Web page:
The prospect of three new licenses to operate full-fledged casinos in or around New York City will come with the most expensive licensing price tag in U.S. history, as analysts and executives warn the new casinos will have a major impact on the financial wellbeing of Atlantic City.
“It’s going to have a big impact,” said Jeff Gural, chairman and CEO of American Racing and Entertainment, which owns the Meadowlands Racetrack in East Rutherford, New Jersey, as well as two racinos in upstate New York.
Speaking at the 25th annual East Coast Gaming Congress in Atlantic City last week, Gural said he could not imagine that Atlantic City or Connecticut’s tribal casinos would not be hurt, even though Connecticut’s Mohegan Sun is expanding its footprint, “so maybe they are smarter than me.”
Almost everybody is assuming that MGM Resorts’ Empire City Casino in Yonkers and Genting’s Resorts World Casino in Queens will get two of the three licenses made available through the state’s budget law passed in April, Gural said.
“They should have given them the license on the second day because it is so obvious there will be no local opposition and I think they can convert over [to full casinos] in a month,” he said.
Gural told attendees he was hoping when the downstate casinos open, they would attract a lot of New Jersey customers who complain about sitting in traffic and paying a $16 toll to travel to New York.
Those players should then ask why New Jersey has not authorized a casino at the Meadowlands, site of the home stadium of the New York Giants and Jets, as well as Gural’s racetrack facility that includes a FanDuel sportsbook.
“I’m planting the seeds,” Gural said. “I honestly hope New York is a big success and at some point, people will say this makes no sense allowing people to drive to New York to lose their money. Why don’t we keep that money in New Jersey?”
Voters in 2016 overwhelmingly defeated a referendum to allow two casinos to be built in North New Jersey. The referendum lacked specific details, but analysts believed sites at the Meadowlands and in Jersey City were the leading contenders for a casino license had the initiative been approved.
When up to seven casinos were authorized through a 2014 amendment to New York’s constitution, it was decided to let four facilities open across upstate New York first, with three downstate facilities opening no sooner than seven years later.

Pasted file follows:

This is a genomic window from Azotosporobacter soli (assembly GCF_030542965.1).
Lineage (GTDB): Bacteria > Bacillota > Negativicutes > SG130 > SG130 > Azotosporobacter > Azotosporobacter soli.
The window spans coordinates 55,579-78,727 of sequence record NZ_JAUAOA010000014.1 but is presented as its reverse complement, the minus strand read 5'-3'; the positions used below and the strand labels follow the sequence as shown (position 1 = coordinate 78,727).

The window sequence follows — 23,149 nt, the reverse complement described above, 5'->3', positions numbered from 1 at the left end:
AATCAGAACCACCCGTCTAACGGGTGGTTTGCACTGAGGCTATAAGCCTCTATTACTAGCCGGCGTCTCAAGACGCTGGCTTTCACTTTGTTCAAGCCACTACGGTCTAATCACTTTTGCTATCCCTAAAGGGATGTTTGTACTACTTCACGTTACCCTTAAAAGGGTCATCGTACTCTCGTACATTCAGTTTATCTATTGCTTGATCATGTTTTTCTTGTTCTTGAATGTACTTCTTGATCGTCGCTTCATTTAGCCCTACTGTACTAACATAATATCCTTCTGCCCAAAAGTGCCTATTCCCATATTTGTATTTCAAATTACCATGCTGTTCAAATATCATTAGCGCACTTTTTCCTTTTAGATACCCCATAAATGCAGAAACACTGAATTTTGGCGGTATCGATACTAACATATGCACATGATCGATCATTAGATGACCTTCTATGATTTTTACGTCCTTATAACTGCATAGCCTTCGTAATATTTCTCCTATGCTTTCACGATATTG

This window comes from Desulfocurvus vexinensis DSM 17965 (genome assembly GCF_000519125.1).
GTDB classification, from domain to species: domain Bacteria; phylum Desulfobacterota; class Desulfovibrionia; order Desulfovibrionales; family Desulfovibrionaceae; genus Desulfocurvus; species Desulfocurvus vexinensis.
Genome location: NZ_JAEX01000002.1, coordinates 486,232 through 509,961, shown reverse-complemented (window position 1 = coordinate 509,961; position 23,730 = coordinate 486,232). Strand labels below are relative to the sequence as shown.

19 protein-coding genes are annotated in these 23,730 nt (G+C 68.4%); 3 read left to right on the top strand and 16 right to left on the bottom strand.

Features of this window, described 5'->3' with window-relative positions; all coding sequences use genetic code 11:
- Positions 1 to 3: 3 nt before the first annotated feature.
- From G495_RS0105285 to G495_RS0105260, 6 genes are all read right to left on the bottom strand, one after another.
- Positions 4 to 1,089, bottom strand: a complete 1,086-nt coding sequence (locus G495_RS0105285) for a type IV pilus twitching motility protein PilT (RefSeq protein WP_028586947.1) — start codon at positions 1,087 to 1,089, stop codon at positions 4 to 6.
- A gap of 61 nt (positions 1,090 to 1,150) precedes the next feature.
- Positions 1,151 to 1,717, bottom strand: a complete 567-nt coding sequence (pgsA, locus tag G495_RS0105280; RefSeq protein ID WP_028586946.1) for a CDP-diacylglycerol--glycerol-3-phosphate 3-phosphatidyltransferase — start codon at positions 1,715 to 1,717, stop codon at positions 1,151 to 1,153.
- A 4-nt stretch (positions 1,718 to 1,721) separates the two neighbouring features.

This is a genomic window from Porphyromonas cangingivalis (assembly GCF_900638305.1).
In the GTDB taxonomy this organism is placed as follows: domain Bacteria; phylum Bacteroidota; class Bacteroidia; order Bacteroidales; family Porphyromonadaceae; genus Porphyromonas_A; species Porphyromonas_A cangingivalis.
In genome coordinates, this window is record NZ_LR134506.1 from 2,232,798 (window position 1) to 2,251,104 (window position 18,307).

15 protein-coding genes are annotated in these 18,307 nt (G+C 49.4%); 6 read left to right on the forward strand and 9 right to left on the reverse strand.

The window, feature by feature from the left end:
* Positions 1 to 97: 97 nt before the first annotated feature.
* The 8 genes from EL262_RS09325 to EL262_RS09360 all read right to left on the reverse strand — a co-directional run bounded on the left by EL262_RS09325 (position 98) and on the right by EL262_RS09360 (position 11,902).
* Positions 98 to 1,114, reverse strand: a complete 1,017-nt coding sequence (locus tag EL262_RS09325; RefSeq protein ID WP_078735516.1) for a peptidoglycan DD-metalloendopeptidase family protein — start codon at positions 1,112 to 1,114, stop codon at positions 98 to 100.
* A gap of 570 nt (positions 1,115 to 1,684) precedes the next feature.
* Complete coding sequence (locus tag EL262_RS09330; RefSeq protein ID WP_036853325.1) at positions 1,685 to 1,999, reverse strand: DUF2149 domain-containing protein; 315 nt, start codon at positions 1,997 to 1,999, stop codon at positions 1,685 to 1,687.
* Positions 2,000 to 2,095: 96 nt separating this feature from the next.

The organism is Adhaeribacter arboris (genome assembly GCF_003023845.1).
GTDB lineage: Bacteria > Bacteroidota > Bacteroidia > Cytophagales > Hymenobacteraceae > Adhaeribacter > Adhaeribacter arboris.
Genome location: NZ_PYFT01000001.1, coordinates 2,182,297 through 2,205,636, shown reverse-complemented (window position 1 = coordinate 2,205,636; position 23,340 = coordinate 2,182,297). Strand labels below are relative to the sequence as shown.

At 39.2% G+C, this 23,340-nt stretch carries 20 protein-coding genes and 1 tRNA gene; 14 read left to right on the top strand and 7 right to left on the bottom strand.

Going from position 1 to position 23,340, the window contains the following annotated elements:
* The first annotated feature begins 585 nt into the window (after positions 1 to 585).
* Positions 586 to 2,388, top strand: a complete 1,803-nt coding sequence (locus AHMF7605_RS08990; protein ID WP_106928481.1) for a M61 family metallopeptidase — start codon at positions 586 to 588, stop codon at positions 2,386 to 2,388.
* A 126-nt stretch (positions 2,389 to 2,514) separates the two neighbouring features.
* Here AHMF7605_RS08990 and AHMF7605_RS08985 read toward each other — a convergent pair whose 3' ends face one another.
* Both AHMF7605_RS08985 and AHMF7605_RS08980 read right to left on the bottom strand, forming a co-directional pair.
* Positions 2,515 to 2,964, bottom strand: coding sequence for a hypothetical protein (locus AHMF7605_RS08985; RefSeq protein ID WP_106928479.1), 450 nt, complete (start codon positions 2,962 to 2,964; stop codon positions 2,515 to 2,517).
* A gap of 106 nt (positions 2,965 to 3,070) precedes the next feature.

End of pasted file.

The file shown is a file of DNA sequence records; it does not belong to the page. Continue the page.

Gaming companies seeking one of the three New York City-area licenses will likely have to put up at least $500m as an upfront fee.
“When we think about return prospects, obviously, the minimum $500m license fee is a big price tag,” said Colin Mansfield, head of U.S. gaming and leisure with Fitch Ratings.
“It’s the biggest I’ve ever seen in the United States,” Mansfield said, noting the upfront fee for a casino-resort license in downtown Chicago will be around $120m.
Mansfield said building in New York City is notoriously challenging from both a price and red tape perspective.
“When we think about where the property could be, Manhattan scares me a little bit just because of how challenging it can be to get in and out of there,” Mansfield told conference delegates.
“But when I think about what could be built, I’m not necessarily of the mindset that you need all the pomp and circumstance of a very large integrated resort.”
Mansfield stressed that an Encore Boston Harbor is not needed in Manhattan, referring to Wynn Resorts’ luxury casino-resort located just north of Boston in Massachusetts.
He said a gaming company would enjoy a better return on their investment building more of a regional casino, “something where you have gaming, maybe a hotel tower.”